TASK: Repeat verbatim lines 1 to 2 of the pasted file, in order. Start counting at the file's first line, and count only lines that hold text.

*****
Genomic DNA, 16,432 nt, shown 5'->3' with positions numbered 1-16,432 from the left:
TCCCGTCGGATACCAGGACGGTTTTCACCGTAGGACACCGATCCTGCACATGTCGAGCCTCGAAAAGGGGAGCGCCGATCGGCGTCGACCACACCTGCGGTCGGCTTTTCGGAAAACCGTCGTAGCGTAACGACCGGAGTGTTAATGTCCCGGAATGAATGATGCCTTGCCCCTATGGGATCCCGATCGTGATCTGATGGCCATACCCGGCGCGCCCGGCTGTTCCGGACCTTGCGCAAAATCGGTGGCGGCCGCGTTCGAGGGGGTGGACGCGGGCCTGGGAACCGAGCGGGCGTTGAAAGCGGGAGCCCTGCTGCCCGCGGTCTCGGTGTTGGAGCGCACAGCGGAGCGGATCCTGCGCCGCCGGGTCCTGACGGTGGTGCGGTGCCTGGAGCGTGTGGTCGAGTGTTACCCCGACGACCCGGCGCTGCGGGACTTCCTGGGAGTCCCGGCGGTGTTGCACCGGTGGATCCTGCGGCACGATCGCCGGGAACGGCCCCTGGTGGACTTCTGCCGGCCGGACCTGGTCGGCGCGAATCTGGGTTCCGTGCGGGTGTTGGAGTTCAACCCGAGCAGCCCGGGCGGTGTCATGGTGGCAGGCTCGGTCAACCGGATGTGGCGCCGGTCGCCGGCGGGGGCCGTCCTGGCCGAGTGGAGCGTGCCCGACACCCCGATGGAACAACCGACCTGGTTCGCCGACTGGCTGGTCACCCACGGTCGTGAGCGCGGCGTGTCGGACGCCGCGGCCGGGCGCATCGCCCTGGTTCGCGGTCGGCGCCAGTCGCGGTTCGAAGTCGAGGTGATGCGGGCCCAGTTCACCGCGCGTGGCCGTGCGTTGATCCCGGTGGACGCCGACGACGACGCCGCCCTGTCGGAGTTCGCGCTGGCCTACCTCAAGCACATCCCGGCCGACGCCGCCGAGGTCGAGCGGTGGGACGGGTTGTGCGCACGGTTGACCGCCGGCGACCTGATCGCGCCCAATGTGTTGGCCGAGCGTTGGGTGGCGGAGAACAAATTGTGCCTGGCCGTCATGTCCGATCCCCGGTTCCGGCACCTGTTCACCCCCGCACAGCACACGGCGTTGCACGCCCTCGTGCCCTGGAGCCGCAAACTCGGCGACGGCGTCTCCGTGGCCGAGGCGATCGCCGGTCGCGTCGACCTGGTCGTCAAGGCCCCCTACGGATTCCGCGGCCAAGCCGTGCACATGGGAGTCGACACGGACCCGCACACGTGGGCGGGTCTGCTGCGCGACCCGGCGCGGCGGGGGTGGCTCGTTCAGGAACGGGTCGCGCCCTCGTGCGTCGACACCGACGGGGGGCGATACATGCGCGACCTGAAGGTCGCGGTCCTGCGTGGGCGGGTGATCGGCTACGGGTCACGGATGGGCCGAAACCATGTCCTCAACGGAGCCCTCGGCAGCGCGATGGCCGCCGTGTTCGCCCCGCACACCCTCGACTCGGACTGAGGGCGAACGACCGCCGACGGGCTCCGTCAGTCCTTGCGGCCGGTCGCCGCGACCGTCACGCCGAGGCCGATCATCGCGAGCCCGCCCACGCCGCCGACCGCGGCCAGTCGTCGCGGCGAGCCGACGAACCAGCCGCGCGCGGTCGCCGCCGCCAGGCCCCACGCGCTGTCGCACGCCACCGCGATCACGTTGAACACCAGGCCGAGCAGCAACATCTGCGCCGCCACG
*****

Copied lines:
Genomic DNA, 16,432 nt, shown 5'->3' with positions numbered 1-16,432 from the left:
TCCCGTCGGATACCAGGACGGTTTTCACCGTAGGACACCGATCCTGCACATGTCGAGCCTCGAAAAGGGGAGCGCCGATCGGCGTCGACCACACCTGCGGTCGGCTTTTCGGAAAACCGTCGTAGCGTAACGACCGGAGTGTTAATGTCCCGGAATGAATGATGCCTTGCCCCTATGGGATCCCGATCGTGATCTGATGGCCATACCCGGCGCGCCCGGCTGTTCCGGACCTTGCGCAAAATCGGTGGCGGCCGCGTTCGAGGGGGTGGACGCGGGCCTGGGAACCGAGCGGGCGTTGAAAGCGGGAGCCCTGCTGCCCGCGGTCTCGGTGTTGGAGCGCACAGCGGAGCGGATCCTGCGCCGCCGGGTCCTGACGGTGGTGCGGTGCCTGGAGCGTGTGGTCGAGTGTTACCCCGACGACCCGGCGCTGCGGGACTTCCTGGGAGTCCCGGCGGTGTTGCACCGGTGGATCCTGCGGCACGATCGCCGGGAACGGCCCCTGGTGGACTTCTGCCGGCCGGACCTGGTCGGCGCGAATCTGGGTTCCGTGCGGGTGTTGGAGTTCAACCCGAGCAGCCCGGGCGGTGTCATGGTGGCAGGCTCGGTCAACCGGATGTGGCGCCGGTCGCCGGCGGGGGCCGTCCTGGCCGAGTGGAGCGTGCCCGACACCCCGATGGAACAACCGACCTGGTTCGCCGACTGGCTGGTCACCCACGGTCGTGAGCGCGGCGTGTCGGACGCCGCGGCCGGGCGCATCGCCCTGGTTCGCGGTCGGCGCCAGTCGCGGTTCGAAGTCGAGGTGATGCGGGCCCAGTTCACCGCGCGTGGCCGTGCGTTGATCCCGGTGGACGCCGACGACGACGCCGCCCTGTCGGAGTTCGCGCTGGCCTACCTCAAGCACATCCCGGCCGACGCCGCCGAGGTCGAGCGGTGGGACGGGTTGTGCGCACGGTTGACCGCCGGCGACCTGATCGCGCCCAATGTGTTGGCCGAGCGTTGGGTGGCGGAGAACAAATTGTGCCTGGCCGTCATGTCCGATCCCCGGTTCCGGCACCTGTTCACCCCCGCACAGCACACGGCGTTGCACGCCCTCGTGCCCTGGAGCCGCAAACTCGGCGACGGCGTCTCCGTGGCCGAGGCGATCGCCGGTCGCGTCGACCTGGTCGTCAAGGCCCCCTACGGATTCCGCGGCCAAGCCGTGCACATGGGAGTCGACACGGACCCGCACACGTGGGCGGGTCTGCTGCGCGACCCGGCGCGGCGGGGGTGGCTCGTTCAGGAACGGGTCGCGCCCTCGTGCGTCGACACCGACGGGGGGCGATACATGCGCGACCTGAAGGTCGCGGTCCTGCGTGGGCGGGTGATCGGCTACGGGTCACGGATGGGCCGAAACCATGTCCTCAACGGAGCCCTCGGCAGCGCGATGGCCGCCGTGTTCGCCCCGCACACCCTCGACTCGGACTGAGGGCGAACGACCGCCGACGGGCTCCGTCAGTCCTTGCGGCCGGTCGCCGCGACCGTCACGCCGAGGCCGATCATCGCGAGCCCGCCCACGCCGCCGACCGCGGCCAGTCGTCGCGGCGAGCCGACGAACCAGCCGCGCGCGGTCGCCGCCGCCAGGCCCCACGCGCTGTCGCACGCCACCGCGATCACGTTGAACACCAGGCCGAGCAGCAACATCTGCGCCGCCACG